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Tuesday, October 14, 2014

Charlotte/Black Mountain, NC


Merry meet Friends!
Michelle here, bringing lots of love and light.

 
“Any time women come together with a collective intention, it’s a powerful thing.  Whether it’s sitting down making a quilt, in a kitchen preparing a meal, in a club reading the same book, or around the table playing cards, or planning a birthday party, when women come together with a collective intention, magic happens.”….Phylicia Rashad

 
The Southeast Wise Woman Herbal Conference is a collective intention.  Corinna Woods is the director of the program.  Corinna emailed me and asked if I would be interested in staffing the Sister Love Tent in Unity Village for the conference.  I had never attended the conference so I didn’t know what the tent was.  She directed me to the web site to read about it.  The Sister Love Tent is a sacred space for women of color who are non-European.  The tent was started a few years ago by Olatokunboh Obasi because women of color attending the conference in past years felt out of place and not included.  It is a place to share experiences and commonalities.  I believe it was felt that the women could talk about the reasons exclusion was felt and having talked it out, integrate more fully into the rest of the conference.  Since it was a full work exchange, I applied and was accepted. 




The conference was from October 10-12, 2014.  I traveled by Greyhound on Wednesday, October 8 for Charlotte, NC.  The conference was held in Black Mountain, NC.  I left Richmond at 10:30am and arrived in Charlotte at 8pm.  This was a local bus and it stopped in Petersburg, South Hill, Henderson, Raleigh, Durham, Greensboro, Winston Salem, Salisbury, Concord and Charlotte.  I decided that instead of being frustrated by all of the stops, I would enjoy the ride and relax.  The stops gave me the opportunity to stretch and use the bathroom. 


Originally I thought that I had to be at the conference on Thursday at 10am. So I put out feelers to see what other work exchangers had to be there at the same time.  My friend, Amanda Nowatka, had to be there at 2pm.  She said that she would pick me up from the bus station, drive me to her home to spend the night and go into Black Mountain early for me.  Amanda lives in Morgantown which is one hour away from Charlotte.  Offering to do that was such a gracious thing to do especially since I only met her in May at the Immersion.  I didn’t have to be there until Friday at 10am, however, so we didn’t need to rush in the morning.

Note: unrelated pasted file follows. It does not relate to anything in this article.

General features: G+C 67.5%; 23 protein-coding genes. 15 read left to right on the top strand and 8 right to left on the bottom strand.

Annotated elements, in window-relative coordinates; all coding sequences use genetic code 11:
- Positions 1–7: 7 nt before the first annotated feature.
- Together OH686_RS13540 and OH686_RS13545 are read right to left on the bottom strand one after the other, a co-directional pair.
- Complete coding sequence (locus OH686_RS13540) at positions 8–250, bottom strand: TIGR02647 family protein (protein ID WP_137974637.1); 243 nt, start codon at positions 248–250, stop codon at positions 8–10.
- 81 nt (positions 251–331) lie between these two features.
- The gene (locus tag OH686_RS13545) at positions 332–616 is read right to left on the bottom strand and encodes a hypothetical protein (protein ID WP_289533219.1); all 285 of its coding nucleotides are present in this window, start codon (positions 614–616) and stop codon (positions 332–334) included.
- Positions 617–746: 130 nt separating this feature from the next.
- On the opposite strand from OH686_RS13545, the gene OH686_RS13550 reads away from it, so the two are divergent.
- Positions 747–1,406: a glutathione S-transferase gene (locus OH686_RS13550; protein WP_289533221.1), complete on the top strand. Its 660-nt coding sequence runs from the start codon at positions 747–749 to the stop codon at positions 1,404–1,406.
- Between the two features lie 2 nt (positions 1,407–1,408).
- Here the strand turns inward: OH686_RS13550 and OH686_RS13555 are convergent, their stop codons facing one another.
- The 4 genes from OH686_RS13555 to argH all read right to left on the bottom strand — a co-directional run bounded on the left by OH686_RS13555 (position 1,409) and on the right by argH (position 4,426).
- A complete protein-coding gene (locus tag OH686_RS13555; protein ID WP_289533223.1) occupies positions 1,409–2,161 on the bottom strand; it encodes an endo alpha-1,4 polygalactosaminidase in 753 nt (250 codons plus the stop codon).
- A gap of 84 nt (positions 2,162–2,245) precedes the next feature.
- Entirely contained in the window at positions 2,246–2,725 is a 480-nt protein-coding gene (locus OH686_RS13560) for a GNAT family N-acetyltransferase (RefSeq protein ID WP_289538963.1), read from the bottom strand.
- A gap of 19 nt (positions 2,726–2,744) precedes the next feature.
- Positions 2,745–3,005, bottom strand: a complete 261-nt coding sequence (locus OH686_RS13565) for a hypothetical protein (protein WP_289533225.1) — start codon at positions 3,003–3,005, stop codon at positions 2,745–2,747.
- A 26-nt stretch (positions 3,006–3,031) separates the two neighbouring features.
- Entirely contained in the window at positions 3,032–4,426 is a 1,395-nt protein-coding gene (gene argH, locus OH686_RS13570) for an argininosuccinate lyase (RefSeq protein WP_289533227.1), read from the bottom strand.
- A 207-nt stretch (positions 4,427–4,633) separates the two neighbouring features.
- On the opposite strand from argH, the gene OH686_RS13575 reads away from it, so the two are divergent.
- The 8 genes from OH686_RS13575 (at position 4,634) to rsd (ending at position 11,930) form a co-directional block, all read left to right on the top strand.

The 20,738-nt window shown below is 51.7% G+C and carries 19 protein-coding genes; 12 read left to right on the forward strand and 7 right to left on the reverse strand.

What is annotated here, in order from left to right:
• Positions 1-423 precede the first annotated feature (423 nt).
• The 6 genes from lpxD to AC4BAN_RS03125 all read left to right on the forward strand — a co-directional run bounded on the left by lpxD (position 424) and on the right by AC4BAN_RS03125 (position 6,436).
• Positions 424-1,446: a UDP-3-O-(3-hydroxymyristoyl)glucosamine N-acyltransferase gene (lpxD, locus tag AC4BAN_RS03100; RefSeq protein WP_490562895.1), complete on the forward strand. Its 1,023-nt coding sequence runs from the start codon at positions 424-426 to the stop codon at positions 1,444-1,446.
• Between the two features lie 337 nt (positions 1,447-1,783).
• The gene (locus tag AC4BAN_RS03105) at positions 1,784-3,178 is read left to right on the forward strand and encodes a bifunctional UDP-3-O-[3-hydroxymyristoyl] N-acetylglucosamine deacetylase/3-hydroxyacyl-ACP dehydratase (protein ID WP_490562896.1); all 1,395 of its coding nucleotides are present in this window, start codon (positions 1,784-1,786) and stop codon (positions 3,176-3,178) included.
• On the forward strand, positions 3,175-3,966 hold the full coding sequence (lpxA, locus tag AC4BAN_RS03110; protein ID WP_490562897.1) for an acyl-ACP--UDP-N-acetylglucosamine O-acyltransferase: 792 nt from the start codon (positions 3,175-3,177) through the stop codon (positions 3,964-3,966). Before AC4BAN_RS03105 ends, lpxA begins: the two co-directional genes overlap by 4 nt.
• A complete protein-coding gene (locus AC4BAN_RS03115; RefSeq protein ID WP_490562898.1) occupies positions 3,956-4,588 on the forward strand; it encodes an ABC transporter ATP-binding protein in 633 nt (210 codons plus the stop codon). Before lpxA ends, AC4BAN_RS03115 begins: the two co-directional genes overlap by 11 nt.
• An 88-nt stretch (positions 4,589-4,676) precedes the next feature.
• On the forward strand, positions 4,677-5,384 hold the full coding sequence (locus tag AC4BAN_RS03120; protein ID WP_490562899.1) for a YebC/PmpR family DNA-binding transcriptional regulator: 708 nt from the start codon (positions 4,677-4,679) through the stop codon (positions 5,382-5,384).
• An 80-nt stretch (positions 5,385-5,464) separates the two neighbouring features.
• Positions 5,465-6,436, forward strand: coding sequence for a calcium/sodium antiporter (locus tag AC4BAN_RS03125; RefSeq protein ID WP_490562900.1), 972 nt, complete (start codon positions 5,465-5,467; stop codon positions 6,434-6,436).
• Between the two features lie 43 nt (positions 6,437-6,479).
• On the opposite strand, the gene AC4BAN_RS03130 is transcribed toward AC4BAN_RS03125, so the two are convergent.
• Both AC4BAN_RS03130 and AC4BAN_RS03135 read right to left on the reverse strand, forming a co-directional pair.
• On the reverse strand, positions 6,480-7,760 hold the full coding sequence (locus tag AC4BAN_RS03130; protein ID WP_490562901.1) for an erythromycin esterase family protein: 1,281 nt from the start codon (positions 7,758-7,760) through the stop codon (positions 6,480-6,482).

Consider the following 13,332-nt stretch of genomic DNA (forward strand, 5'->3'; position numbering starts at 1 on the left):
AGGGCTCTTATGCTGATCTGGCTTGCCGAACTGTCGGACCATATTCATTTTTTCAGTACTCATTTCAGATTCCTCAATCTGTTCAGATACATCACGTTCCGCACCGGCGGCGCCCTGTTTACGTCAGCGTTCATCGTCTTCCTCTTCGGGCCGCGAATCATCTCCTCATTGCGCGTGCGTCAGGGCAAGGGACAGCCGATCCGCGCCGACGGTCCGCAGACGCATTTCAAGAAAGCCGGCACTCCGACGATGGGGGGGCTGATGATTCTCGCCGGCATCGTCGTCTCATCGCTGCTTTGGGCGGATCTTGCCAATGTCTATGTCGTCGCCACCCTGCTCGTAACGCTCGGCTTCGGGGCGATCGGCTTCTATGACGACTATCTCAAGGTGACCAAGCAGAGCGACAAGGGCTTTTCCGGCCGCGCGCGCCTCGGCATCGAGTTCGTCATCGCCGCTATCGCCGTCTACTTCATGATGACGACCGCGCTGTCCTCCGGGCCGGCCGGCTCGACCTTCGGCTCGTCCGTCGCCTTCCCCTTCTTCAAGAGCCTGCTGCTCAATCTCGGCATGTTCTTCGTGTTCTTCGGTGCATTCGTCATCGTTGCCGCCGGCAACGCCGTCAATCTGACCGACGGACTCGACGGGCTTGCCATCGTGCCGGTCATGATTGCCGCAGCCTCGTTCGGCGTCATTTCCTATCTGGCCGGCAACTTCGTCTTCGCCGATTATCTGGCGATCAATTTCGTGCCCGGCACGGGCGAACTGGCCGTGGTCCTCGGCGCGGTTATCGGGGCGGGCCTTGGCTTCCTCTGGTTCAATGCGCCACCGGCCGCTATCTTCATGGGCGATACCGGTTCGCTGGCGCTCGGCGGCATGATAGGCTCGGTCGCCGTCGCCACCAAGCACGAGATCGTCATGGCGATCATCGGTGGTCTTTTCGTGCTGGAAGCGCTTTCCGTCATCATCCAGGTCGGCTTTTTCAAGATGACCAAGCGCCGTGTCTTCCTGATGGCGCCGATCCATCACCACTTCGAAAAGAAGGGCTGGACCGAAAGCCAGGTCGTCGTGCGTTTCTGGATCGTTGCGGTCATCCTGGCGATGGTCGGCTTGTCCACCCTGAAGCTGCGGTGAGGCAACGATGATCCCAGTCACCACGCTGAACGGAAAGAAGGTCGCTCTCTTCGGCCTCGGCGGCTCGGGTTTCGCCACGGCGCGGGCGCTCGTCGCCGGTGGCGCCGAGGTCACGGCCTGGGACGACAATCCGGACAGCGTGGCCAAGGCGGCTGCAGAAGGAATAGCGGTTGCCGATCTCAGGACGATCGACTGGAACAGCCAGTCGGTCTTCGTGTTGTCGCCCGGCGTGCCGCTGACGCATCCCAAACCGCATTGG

Amanda, her husband and her son made me feel very welcome. Amanda makes yogurt which we had for breakfast, along with homemade granola and honey from her bees!  Did I mention the homemade bread?  It was all very delicious.  The time arrived for us to leave.  We were so excited to attend the conference and see some of our tribe from the Immersion. 


Other blessings included Lori Saunders providing me with an air mattress to sleep in her tent, bedding and food that she cooked on her fabulous cook stove.  I took fruits, nuts, cheese, turkey slices, crackers and water to share, which I didn’t need because Lori had it all.  The eggs were from her hens, the vegetables from her garden and there was homemade yogurt.  Everything was organic and non GMO from both ladies.  For dinner, Lori cooked salmon that she caught in British Columbia, cous cous with eggplant and a salad.  Yummy, yummy, yummy!!!

When we arrived on Thursday, after parking, we walked around to get the lay of the land and to find Amanda’s sleeping quarters.  We saw Jenna, Corinna’s assistant and we all screamed.  Later on the walk I saw friends from Earthaven; Molly, and Hillary, who has changed her name to Yuna.  It was great seeing them again.  When we walked over to Unity Village, I saw NikiAnne, who is also from Earthaven and was the go to person for the tents.  The anticipation was rising. At 1pm we went to check in and saw Mary from the Immersion.  The three of us talked for a while and then Mary and Amanda left for their meeting.  I meandered around waiting for Lori.   As I walked by the lake, I saw her and we hugged. 


I had gotten permission for Lori to camp behind the Sister Love tent since I was working there.  Lori wanted to camp by the lake and so we began to put up the tent.  It started to rain, the wind began to blow and one of the rods broke.  In addition to that, we were told we couldn’t camp there and that we had to move behind the Sister Love tent.  As we moved the things, Lori’s scooter stopped working and that was the last straw for her.  Lori was one of the photographers and if she couldn’t get around, she couldn’t do her job.  She was devastated and wanted to go home.

Lori discovered that a rock had gotten under her scooter and she was finally able to get it working again.  Hallelujah!  We began to put up the tent.  Well, she began; I absolutely know nothing about that.  Amanda and Mary helped and I did what I could.  Finally it was up.  The rain hadn’t lasted long at all but my pillow did get wet.  Lori was happy with the new spot because it was near the trees and out of the sun.  We were probably closer to the bears though.  Yes, bears!  I never saw one but they were there.  We blew up our air mattresses, set up the tables for preparing the food and cooking and put out the folding chairs.  It was a really good set up.  I rather like the idea of camping.  I don’t like port a potties though, they are too far to walk.  The one closest to us wasn’t that far, though it is too far in the middle of the night when it’s pitch black.